Writing and drawing is another simple, expressive tool that can help break up some of that negative mental cycle. Write down what you’re thinking of. Dig into those thoughts that are spinning round and round in your mind. See them on paper. They are tangible now. You can see the cycle out in front of you. Acknowledge this. Maybe rip up the paper afterward if you’d like. The goal here is to get what is going on inside, out. It feels less invasive when you can touch the paper and see that it doesn’t have to live in your mind.
Shifting your mindset from “I am out of control” to “Is there an opportunity here?” is a good mental exercise. We are all in a tough spot but perhaps there is an opportunity to take advantage of here? Perhaps you are getting to spend more time with your kids at home right now? Playing games and enjoying activities together could be a fun opportunity.
Maybe you have time to call and catch up with an old friend or read that book you’ve been eyeing on your bookshelf for a while? Trying to look around and see what is possible and what could be an opportunity helps break up that negative mind set.
Communication during these times is key. Whether it is being at home with your partner, kids, friend or even alone. Tension can run high and all of our emotions are simmering. Keeping communication simple is best. Rule of thumb for communication: Clear = Kind. When you are clear with what you are saying, kindness will shine through.
Acknowledge to your partner (or others) what you are feeling and what you need. “Hey, I am stressed out right now and I need a few minutes of fresh air.” Then remember to ask the same question in return. “How are you feeling and what do you need?”
Communication with your kids is also important. Remember how we as adults look to others in order to gauge our own response? Kids look to us in the same way. They watch their parents and adults they trust to figure out how scared they should be, how they should react, how to feel.
That’s a lot of pressure, but also important to recognize. Demonstrating calm, deep breathing and self-regulation makes for calm, self-regulated kids in return. This is not to say kids can’t go nuts. Being of high energy and out of routine can absolutely impact kiddo’s behavior. It is important for parents to reach out for help, even just to talk, to gain support for their mental stability.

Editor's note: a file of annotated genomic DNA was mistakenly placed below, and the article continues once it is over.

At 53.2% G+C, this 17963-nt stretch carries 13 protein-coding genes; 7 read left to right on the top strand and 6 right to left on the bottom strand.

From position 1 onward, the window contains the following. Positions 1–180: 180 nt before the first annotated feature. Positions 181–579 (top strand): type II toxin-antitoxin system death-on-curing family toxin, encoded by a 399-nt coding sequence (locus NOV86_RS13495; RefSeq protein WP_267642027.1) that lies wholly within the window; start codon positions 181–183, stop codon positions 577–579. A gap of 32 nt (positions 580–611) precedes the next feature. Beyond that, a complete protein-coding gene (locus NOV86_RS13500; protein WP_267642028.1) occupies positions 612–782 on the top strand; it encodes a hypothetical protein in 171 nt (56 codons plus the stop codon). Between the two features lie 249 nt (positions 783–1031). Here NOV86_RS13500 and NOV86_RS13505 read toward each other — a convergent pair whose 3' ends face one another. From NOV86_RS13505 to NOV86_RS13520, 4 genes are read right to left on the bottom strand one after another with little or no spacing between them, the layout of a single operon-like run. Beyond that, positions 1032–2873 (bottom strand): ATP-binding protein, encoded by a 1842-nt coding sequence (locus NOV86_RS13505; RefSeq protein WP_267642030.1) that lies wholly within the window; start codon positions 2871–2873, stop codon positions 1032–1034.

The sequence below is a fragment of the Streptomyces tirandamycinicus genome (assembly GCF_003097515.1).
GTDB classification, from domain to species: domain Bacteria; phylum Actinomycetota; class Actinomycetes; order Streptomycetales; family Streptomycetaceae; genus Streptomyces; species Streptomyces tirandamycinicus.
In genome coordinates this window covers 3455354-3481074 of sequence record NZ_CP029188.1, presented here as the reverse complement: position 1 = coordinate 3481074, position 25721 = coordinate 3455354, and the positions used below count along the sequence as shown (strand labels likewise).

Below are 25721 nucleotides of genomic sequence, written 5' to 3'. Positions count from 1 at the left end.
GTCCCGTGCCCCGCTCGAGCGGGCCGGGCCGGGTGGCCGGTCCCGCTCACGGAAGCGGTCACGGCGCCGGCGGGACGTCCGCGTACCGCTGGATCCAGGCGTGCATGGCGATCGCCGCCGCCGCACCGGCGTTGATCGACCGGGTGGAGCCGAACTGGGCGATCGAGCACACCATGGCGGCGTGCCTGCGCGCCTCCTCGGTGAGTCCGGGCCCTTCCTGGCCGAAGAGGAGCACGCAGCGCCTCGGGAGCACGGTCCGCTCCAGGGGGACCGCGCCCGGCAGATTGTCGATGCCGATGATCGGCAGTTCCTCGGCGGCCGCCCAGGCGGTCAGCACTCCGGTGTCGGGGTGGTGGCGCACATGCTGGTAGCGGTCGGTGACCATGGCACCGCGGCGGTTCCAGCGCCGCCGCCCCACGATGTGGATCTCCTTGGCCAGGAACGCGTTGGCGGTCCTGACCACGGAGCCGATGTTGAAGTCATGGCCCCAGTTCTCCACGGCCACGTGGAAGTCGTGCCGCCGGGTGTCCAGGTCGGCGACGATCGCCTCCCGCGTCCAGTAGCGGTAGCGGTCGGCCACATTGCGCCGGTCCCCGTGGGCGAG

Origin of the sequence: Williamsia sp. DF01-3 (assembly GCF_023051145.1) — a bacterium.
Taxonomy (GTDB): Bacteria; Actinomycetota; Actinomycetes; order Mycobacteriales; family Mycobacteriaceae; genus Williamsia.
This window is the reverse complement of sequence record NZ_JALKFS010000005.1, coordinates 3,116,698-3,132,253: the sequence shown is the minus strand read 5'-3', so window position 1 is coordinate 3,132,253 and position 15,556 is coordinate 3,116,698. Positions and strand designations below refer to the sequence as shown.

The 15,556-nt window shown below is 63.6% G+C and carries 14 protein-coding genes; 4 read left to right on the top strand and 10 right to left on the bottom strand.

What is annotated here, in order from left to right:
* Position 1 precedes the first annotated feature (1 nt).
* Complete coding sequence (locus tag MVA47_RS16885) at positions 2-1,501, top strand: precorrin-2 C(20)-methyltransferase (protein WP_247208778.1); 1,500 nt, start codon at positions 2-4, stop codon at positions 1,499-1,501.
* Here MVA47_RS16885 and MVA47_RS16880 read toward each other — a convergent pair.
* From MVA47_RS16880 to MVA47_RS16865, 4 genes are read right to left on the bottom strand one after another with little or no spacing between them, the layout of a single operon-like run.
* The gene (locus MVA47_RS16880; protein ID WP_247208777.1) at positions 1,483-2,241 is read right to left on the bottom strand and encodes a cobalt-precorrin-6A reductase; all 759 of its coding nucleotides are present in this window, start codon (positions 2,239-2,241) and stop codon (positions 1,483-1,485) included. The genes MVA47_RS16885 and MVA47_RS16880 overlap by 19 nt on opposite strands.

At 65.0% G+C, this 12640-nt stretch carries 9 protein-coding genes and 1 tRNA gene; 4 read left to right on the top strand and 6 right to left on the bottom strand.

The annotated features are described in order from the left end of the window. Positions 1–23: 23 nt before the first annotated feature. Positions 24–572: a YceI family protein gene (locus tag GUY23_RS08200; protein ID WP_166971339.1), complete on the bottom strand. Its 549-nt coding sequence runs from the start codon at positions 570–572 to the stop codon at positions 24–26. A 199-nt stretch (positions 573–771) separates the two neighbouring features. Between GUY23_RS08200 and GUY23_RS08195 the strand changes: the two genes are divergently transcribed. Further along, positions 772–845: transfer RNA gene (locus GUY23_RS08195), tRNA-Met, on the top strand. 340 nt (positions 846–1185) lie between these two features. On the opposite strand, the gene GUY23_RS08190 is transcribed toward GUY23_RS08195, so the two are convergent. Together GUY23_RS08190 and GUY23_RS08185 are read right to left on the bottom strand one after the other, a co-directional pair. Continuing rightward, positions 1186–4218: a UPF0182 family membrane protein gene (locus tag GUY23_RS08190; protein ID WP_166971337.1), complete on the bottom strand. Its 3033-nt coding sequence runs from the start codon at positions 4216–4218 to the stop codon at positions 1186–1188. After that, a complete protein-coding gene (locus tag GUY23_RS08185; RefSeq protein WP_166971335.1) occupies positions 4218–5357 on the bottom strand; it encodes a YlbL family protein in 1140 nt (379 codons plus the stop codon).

If your children are scared and suffering from their own negative mental cycle, reading books with them is a great way to help reduce anxiety. Books specifically about characters overcoming fears are powerful in these times.
These are unprecedented times and we are social creatures. We need to interact with each other to feel our best. Taking care of your mental health right now is a priority because you are important. Reach out for help in any way you need it. Be honest and say what you feel and what you need. Lean on those you trust. Talk to a mental health professional in whatever capacity you feel comfortable with, whether it is in-person, phone or computer. When in doubt, step outside, take a deep breath of mountain air and look around. What are you grateful for?
•Brittney Parmeter MS, PPC, NCC (307)-329-3843
•Ron Hoopes, MS, LPC, NCC (307) 760-3700
•TeleHealth Providers: http://www.uwyo.edu/wind/wytn/telehealth%20provider.html
Worry/Coping Cards: https://trello-attachments.s3.amazonaws.com/5e73ac6cdb83cf1b89f342af/5e73ada721160f1ad1964a10/f504aa88178930cbed6da5521df65566/worry-coping-cards.pdf
Books for Children: https://www.readbrightly.com/9-books-help-kids-manage-fears-phobias/
Online Library: https://gowyld.libguides.com/econtent
Online Party: https://chrome.google.com/webstore/detail/netflix-party/oocalimimngaihdkbihfgmpkcpnmlaoa?hl=en
Free Online Classes: https://www.thenewstribune.com/news/local/article241307611.html